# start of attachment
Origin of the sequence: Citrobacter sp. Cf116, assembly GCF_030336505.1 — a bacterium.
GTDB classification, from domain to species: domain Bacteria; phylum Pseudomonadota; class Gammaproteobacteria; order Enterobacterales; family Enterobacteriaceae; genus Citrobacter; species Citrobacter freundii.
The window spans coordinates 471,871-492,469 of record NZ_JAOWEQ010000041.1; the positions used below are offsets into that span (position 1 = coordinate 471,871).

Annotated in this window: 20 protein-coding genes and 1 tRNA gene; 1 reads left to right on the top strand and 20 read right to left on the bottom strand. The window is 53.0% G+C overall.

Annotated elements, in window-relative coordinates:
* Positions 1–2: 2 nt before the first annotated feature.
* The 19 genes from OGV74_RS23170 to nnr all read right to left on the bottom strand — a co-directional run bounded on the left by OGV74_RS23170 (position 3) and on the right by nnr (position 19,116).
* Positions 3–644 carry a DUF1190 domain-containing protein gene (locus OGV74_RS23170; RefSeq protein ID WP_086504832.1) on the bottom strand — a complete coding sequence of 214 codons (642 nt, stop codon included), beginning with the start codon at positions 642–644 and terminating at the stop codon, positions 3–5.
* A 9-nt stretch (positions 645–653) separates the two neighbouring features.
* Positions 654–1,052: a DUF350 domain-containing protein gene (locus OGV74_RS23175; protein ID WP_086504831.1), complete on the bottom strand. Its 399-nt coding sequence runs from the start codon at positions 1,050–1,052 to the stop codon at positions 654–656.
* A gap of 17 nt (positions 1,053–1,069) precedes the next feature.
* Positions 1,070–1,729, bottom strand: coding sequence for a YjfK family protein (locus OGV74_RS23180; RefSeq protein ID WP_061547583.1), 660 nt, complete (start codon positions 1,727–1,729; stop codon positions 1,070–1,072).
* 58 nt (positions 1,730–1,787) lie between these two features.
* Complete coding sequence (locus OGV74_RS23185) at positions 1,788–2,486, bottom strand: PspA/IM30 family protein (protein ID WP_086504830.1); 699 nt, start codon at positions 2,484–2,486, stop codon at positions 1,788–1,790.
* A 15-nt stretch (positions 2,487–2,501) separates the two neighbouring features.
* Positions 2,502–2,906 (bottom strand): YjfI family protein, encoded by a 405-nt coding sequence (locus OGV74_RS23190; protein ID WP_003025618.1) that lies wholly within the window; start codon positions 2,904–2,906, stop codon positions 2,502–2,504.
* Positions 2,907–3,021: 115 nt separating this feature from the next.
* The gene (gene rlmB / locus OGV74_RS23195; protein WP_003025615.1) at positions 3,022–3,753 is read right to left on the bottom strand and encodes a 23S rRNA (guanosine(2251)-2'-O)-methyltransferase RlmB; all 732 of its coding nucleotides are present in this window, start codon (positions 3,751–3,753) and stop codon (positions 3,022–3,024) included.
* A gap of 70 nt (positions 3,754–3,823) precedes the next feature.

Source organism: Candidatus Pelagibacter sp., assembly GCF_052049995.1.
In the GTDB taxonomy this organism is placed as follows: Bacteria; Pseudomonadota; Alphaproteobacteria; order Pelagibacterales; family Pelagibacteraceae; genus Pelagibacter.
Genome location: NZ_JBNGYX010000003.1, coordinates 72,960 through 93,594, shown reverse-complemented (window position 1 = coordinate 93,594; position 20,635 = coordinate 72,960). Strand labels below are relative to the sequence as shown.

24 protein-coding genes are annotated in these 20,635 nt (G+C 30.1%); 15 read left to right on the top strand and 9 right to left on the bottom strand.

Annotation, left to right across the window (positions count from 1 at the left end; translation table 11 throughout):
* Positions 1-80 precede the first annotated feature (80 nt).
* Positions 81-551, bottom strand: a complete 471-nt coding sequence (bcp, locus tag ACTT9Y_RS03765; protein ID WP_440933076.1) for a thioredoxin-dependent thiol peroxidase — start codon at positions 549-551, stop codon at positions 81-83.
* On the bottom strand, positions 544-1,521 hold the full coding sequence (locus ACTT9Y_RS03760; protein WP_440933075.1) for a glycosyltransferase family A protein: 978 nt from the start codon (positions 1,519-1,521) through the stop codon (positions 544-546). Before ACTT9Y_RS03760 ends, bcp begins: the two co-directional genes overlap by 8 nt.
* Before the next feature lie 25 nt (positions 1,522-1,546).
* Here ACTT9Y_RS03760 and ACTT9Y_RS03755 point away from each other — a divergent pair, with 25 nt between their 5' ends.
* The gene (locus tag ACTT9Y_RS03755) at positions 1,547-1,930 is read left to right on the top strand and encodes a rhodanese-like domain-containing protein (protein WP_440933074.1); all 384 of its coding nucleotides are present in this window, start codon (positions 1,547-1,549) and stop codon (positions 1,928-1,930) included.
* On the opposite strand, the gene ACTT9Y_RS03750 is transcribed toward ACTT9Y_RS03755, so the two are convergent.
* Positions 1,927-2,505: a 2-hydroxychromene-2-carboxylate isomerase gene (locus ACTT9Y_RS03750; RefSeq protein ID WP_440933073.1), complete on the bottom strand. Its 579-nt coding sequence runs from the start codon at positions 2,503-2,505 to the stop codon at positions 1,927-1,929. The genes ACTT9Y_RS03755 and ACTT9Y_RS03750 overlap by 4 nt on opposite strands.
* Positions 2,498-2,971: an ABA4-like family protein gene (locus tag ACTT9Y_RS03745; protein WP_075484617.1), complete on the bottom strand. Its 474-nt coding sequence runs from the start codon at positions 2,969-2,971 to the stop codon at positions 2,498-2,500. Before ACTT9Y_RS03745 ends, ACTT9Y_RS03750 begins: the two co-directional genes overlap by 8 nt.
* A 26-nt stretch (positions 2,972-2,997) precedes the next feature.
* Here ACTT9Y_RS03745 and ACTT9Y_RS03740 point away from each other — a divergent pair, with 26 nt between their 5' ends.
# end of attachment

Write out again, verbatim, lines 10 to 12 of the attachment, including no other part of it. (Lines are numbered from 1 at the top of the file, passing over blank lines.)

* Positions 654–1,052: a DUF350 domain-containing protein gene (locus OGV74_RS23175; protein ID WP_086504831.1), complete on the bottom strand. Its 399-nt coding sequence runs from the start codon at positions 1,050–1,052 to the stop codon at positions 654–656.
* A gap of 17 nt (positions 1,053–1,069) precedes the next feature.
* Positions 1,070–1,729, bottom strand: coding sequence for a YjfK family protein (locus OGV74_RS23180; RefSeq protein ID WP_061547583.1), 660 nt, complete (start codon positions 1,727–1,729; stop codon positions 1,070–1,072).